Wikipedia entry for Giant Lantern Festival

I feel like enjoying some lights, so here are lanterns from a previous Giant Lantern Festival in San Fernando, the Philippines. Keep in mind that these lanterns are probably 15 feet across! It must be wonderful to see. Ramon F. Velasquez is the photographer.

Tuesday, December 15, 2020

Merciful kindness

With just two verses and sixteen words in Hebrew, [Laudate Dominum] is the shortest psalm in the Book of Psalms. It is also the shortest chapter in the whole Bible.

I had a feeling Welsh treble Cai Thomas would sound ethereal, but I did not anticipate how talented he would be. Impressive musicianship from this young singer:

Monday, December 14, 2020

Shimmy shake

Dancing is moving to the music without stepping on anyone's toes, pretty much the same as life.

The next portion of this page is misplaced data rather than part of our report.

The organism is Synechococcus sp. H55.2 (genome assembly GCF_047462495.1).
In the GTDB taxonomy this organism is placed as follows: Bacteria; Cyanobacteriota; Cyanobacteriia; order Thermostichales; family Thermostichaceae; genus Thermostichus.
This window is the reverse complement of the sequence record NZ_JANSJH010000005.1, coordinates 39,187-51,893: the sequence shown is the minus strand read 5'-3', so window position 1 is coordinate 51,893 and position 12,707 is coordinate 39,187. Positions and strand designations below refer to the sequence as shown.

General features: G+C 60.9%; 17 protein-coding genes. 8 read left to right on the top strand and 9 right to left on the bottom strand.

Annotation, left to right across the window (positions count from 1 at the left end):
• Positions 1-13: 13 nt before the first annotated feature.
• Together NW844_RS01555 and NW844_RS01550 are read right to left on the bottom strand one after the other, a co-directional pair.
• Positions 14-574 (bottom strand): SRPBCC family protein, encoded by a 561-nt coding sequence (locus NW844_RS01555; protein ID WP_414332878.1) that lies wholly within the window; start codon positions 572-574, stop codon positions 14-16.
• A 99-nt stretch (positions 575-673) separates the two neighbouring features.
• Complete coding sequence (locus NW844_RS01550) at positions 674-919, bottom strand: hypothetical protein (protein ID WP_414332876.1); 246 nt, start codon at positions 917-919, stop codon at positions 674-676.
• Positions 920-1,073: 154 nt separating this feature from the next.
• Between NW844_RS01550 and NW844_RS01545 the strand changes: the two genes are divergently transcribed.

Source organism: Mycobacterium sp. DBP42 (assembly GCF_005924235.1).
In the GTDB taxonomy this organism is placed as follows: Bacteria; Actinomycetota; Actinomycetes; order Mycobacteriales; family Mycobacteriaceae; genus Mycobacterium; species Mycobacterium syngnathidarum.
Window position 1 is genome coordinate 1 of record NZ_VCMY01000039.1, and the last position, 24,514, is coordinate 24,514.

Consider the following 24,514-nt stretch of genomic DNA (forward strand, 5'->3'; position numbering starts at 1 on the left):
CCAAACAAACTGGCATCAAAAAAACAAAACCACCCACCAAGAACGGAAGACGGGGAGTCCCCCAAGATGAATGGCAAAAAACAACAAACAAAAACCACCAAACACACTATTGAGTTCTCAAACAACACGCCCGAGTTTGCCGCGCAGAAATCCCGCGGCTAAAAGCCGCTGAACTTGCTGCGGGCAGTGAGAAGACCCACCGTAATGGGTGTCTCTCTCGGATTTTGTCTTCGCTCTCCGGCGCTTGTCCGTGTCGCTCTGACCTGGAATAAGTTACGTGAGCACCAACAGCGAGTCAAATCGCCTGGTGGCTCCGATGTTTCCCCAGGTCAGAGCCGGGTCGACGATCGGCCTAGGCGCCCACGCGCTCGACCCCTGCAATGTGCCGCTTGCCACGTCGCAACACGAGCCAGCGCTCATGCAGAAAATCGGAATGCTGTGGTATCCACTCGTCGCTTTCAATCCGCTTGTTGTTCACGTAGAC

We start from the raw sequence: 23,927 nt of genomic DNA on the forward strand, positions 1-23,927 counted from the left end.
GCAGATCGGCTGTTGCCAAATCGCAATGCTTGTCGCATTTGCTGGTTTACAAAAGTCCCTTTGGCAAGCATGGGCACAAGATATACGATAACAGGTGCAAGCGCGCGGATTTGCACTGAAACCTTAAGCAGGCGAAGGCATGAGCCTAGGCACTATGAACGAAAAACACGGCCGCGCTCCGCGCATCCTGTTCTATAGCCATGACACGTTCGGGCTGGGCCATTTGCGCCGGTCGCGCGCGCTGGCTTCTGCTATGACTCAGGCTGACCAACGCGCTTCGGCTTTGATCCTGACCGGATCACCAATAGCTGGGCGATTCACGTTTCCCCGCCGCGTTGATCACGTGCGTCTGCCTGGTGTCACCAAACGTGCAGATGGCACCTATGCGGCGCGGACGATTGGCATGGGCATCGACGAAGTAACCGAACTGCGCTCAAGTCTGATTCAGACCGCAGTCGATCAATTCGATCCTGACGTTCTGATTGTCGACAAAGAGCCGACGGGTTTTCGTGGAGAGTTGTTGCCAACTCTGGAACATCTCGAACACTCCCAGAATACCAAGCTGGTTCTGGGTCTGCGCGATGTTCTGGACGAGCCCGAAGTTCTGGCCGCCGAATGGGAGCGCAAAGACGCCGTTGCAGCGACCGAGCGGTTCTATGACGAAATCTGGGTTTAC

~Robert Brault

These folks are crazy good. Wow!!

Thursday, December 10, 2020


...Next time you see someone sleeping, make believe you're in a science fiction movie and whisper, 'The creature is regenerating itself.'
~George Carlin

Happy Poetry Friday! I have been busier than a one-armed paper hanger. You'd think that would make me sleep well, but it's a crapshoot.

by Rebecca Aronson

I want to lie down like a tiny birch canoe,
sewn with red thread, afloat in the street
in the rushing aftermath

of a good spring rain. To curl in the y of a desert willow
at sundown when its pink blossoms
are a thousand distant lanterns strung

among the branches. At night
I prop my sleeping body like a shield.
I fly myself like a volley of arrows

toward the glowing eye of sleep’s center...

read the rest here


A bonus poem: Belief in Magic by Dean Young

Buffy Silverman has the Poetry Friday round-up. Thanks, Buffy!


The art of cobweb painting, or gossamer, involves gathering, cleaning, then layering the silky excretions of web-spinning insects such as spiders and caterpillars, to form a canvas. The vast number of webs needed to build a single canvas meant people were employed solely to collect them...

The fashion of cobweb painting seems to have begun in 16th-century Austria, specifically in the Tyrolean Alps where monasteries and convents would produce these micro meticulous masterpieces.